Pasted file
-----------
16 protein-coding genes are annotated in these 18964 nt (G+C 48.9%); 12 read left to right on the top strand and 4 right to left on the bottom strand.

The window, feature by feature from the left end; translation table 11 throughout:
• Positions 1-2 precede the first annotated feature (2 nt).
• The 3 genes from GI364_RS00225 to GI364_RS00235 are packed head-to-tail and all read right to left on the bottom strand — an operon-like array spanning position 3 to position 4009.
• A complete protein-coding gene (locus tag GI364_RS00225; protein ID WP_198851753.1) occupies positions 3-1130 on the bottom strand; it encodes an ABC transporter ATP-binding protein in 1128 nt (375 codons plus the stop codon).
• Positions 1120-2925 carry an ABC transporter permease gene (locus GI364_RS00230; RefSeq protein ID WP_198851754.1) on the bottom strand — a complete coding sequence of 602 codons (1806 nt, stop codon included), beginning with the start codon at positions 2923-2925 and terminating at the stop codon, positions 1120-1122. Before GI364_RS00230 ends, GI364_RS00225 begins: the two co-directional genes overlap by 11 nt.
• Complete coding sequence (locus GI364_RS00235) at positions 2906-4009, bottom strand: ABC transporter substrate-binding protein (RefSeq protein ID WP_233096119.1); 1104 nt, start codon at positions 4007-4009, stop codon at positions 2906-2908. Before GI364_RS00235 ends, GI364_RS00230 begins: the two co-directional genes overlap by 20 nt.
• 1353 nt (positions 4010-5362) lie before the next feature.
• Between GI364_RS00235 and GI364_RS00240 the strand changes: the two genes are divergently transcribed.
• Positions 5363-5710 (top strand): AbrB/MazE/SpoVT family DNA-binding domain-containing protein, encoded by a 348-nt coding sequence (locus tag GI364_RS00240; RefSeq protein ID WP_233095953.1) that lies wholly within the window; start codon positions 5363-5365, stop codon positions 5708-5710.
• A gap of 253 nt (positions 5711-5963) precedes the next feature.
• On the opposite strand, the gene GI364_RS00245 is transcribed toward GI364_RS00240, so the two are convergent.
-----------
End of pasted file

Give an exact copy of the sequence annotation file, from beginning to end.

16 protein-coding genes are annotated in these 18964 nt (G+C 48.9%); 12 read left to right on the top strand and 4 right to left on the bottom strand.

The window, feature by feature from the left end; translation table 11 throughout:
• Positions 1-2 precede the first annotated feature (2 nt).
• The 3 genes from GI364_RS00225 to GI364_RS00235 are packed head-to-tail and all read right to left on the bottom strand — an operon-like array spanning position 3 to position 4009.
• A complete protein-coding gene (locus tag GI364_RS00225; protein ID WP_198851753.1) occupies positions 3-1130 on the bottom strand; it encodes an ABC transporter ATP-binding protein in 1128 nt (375 codons plus the stop codon).
• Positions 1120-2925 carry an ABC transporter permease gene (locus GI364_RS00230; RefSeq protein ID WP_198851754.1) on the bottom strand — a complete coding sequence of 602 codons (1806 nt, stop codon included), beginning with the start codon at positions 2923-2925 and terminating at the stop codon, positions 1120-1122. Before GI364_RS00230 ends, GI364_RS00225 begins: the two co-directional genes overlap by 11 nt.
• Complete coding sequence (locus GI364_RS00235) at positions 2906-4009, bottom strand: ABC transporter substrate-binding protein (RefSeq protein ID WP_233096119.1); 1104 nt, start codon at positions 4007-4009, stop codon at positions 2906-2908. Before GI364_RS00235 ends, GI364_RS00230 begins: the two co-directional genes overlap by 20 nt.
• 1353 nt (positions 4010-5362) lie before the next feature.
• Between GI364_RS00235 and GI364_RS00240 the strand changes: the two genes are divergently transcribed.
• Positions 5363-5710 (top strand): AbrB/MazE/SpoVT family DNA-binding domain-containing protein, encoded by a 348-nt coding sequence (locus tag GI364_RS00240; RefSeq protein ID WP_233095953.1) that lies wholly within the window; start codon positions 5363-5365, stop codon positions 5708-5710.
• A gap of 253 nt (positions 5711-5963) precedes the next feature.
• On the opposite strand, the gene GI364_RS00245 is transcribed toward GI364_RS00240, so the two are convergent.